This post previously appeared on Frommers.com
Talk about bargain shopping: Scanning her Twitter stream last fall, Vancouverite Diane Button discovered an Expedia.ca promo code tweeted by @YVRdeals that offered $300 off flight and hotel packages to several cities in the United States, including Las Vegas.
“I was not planning a trip to Vegas, but the deal was so incredibly good that we booked it on impulse and rearranged our vacation days,” said Button, who rounds up travel deals at http://desktraveler.blogspot.com. “We decided to do our outlet mall shopping trip there instead of just across the border in Tulalip (Washington).”
Twitter, the free social media tool that allows you to “follow” messages from companies, publications, or individuals, is still only used to plan trips by a fraction of people — 6.9%, according to a January 2011 report from Destination Analysts called “The State of the American Traveler.”
Still, that number is nearly double the percentage of travelers who said they used Twitter in the company’s July 2010 report, which suggests that consumers are picking up what those in the travel industry know — Twitter is one of the best places on the web to find deals and special offers for airfares, hotel specials, and vacation packages.
For the uninitiated, the first login to Twitter can be perplexing. After you choose a handle (and yes, it’s OK to use your real name) and fill out a basic profile, what comes next? Follow these Twitter tips so you can use the social-media service to plan trips and search for deals:
Go for the familiar. If you’re already a frequent traveler, you probably have favorite websites where you search for low airfares or hotel discounts. Chances are, these websites have a Twitter account under the same name.
Let’s say you get e-mail updates from Airfarewatchdog (www.airfarewatchdog.com) already. At the bar across the top of Twitter, choose “Who to Follow” and type in the name. Click the Follow button and the company’s updates, known as “tweets,” will appear on your homepage.
Other familiar travel companies that you’ll want to follow right away: The airlines that you fly the most, hotel chains that you often you stay at, and your favorite cruise line. Almost all of the major brands in travel have Twitter accounts, and some offer special deals that you’ll only find on the network.
Target a destination. I’m plotting a trip to Portugal, a country I have yet to visit, this fall. So I typed “Portugal tourism” into the Twitter search bar to see if the Portuguese National Tourism Office has an account. Sure enough, @visitportugal came up, as well as @golisbon and @Portugal_Travel, the press contact for the country. I followed them all.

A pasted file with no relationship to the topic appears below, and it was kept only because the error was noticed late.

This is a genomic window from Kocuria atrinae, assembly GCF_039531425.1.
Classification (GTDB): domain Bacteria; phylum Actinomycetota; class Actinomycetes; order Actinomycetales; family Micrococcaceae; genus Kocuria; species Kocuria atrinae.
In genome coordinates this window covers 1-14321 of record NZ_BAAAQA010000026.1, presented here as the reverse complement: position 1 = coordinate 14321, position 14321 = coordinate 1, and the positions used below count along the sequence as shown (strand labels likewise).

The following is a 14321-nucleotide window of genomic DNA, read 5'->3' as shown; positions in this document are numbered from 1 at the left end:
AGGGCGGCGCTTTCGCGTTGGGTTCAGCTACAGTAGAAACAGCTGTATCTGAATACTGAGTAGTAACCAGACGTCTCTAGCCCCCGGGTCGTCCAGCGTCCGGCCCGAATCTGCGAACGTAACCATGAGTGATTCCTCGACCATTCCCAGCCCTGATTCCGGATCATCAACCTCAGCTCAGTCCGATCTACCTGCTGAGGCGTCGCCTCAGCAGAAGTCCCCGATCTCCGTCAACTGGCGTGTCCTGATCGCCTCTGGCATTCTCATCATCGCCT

My search also found @Pousadas, described as “a network of more than 40 establishments synonymous with leisure and culture that include the best traditions of Portugal.” I also added several Portuguese hotels to my list. That way, if they offer a discount or special in the next few months, I’ll see it and jump on it.
Make lists. Now that I have all these Portugal contacts, I need to organize them in a way that makes it easy to keep track of them. Twitter has a List feature that you can use to group people you’re following. So you can have one list for airlines, one for hotels, and others for specific destinations.
And once your trip is over, feel free to “unfollow” your country-specific sources. Unlike Facebook, it’s OK to follow and unfollow companies and people on Twitter that are no longer adding value.
Move fast. The best Twitter sales end up being “retweeted” so often that the cheapest seats can quickly sell out. If you have a destination in mind — or if a fare comes through your Twitter stream that makes you squeal — be ready to hit the buy button.
Be flexible. These cheap fares can be easy on your wallet — and full of restrictions. “You have to read the fine print to make sure you can use them when you want to and you know what is included,” cautioned Button.
Don’t be afraid to engage. Twitter is a social network. Most travel companies on Twitter have people monitoring it for “mentions.” So if you have a question or complaint, feel free to send it out — it may the best way to get a response.
And who knows, you may make a friend. In 2009, I asked the Twitterverse for Rome recommendations, using the city’s “hashtag” (#Rome). Travel writer @MissExpatria responded with suggestions, and set up a “Tweet up” for a drink. I’ve been a Twitter addict ever since.
© 2011 by Wiley Publishing Inc